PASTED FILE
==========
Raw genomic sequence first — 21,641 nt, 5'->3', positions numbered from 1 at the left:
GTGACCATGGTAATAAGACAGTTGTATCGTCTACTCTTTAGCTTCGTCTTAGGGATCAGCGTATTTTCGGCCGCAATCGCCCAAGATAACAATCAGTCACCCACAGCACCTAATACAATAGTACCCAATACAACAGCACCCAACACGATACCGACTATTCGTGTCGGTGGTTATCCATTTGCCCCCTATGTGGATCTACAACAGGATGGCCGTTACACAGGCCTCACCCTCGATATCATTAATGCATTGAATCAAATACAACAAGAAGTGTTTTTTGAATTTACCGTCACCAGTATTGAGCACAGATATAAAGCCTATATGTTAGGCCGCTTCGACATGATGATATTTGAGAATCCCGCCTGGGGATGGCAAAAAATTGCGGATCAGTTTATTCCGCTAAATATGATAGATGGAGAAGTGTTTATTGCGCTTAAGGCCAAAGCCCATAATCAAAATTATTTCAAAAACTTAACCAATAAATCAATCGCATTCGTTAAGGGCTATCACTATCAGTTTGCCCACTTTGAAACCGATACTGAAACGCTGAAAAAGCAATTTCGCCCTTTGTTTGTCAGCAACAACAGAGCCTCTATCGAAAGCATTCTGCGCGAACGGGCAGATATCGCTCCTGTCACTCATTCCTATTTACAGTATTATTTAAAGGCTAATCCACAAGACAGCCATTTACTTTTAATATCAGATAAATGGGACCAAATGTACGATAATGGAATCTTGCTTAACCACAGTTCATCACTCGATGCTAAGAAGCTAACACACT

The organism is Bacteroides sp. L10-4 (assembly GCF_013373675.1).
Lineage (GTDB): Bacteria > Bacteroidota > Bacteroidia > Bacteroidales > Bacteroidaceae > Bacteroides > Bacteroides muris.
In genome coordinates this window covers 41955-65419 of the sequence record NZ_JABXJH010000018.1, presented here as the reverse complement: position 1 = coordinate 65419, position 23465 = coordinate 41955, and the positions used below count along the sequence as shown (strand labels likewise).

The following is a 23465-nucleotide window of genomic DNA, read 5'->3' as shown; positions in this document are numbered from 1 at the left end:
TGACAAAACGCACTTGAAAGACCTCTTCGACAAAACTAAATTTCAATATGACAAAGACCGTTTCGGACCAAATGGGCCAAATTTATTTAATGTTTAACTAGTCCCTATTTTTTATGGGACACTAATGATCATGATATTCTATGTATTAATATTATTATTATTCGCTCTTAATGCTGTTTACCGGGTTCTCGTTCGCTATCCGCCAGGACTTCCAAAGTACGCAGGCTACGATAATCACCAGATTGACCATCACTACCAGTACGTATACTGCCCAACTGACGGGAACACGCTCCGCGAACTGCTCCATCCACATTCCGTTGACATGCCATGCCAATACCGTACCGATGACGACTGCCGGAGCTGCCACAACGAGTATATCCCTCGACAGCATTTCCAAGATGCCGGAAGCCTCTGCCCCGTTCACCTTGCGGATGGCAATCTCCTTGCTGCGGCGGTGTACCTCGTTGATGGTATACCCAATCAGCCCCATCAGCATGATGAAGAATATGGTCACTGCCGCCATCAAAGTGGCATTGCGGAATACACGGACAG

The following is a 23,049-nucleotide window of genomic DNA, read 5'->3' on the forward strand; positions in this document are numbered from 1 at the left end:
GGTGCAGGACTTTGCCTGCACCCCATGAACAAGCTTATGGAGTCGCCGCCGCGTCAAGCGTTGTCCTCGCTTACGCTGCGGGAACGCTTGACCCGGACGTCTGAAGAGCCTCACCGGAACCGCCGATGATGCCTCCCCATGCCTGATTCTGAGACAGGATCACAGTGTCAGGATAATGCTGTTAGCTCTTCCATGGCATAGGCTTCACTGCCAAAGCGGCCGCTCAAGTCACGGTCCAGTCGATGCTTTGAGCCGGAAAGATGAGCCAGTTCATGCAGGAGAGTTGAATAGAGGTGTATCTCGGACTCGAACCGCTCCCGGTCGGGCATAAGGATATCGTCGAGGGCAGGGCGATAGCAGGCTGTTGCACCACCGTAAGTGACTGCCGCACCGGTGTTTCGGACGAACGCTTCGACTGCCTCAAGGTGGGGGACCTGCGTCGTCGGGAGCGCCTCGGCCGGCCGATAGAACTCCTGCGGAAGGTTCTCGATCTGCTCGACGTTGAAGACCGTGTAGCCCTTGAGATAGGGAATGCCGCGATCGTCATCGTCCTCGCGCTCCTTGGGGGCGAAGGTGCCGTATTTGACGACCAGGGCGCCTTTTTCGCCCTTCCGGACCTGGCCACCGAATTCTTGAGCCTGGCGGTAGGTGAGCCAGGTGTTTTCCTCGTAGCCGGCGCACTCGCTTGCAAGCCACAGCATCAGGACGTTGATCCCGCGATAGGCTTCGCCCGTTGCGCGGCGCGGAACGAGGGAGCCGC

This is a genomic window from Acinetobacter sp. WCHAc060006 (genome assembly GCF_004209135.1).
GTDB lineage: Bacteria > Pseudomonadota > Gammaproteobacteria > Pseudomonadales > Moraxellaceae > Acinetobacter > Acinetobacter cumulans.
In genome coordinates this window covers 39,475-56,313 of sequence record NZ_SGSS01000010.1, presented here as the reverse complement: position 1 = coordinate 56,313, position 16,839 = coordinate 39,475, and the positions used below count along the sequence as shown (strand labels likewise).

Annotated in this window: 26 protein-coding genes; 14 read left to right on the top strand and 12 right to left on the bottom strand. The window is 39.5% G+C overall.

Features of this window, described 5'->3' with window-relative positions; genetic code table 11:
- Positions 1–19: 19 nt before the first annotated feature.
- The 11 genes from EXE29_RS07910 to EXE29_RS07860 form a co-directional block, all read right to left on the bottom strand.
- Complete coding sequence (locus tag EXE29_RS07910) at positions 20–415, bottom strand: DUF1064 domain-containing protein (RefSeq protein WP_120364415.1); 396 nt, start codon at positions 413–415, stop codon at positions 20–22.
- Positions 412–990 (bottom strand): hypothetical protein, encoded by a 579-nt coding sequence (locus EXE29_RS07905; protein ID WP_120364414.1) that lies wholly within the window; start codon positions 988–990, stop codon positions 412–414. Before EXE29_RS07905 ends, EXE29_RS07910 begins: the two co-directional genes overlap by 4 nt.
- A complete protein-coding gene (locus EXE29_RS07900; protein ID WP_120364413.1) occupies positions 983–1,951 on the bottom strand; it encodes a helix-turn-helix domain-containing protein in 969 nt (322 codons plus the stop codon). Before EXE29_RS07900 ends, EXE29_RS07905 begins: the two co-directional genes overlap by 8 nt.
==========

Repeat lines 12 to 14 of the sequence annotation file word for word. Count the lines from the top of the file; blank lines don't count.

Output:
In genome coordinates this window covers 39,475-56,313 of sequence record NZ_SGSS01000010.1, presented here as the reverse complement: position 1 = coordinate 56,313, position 16,839 = coordinate 39,475, and the positions used below count along the sequence as shown (strand labels likewise).

Annotated in this window: 26 protein-coding genes; 14 read left to right on the top strand and 12 right to left on the bottom strand. The window is 39.5% G+C overall.

Features of this window, described 5'->3' with window-relative positions; genetic code table 11: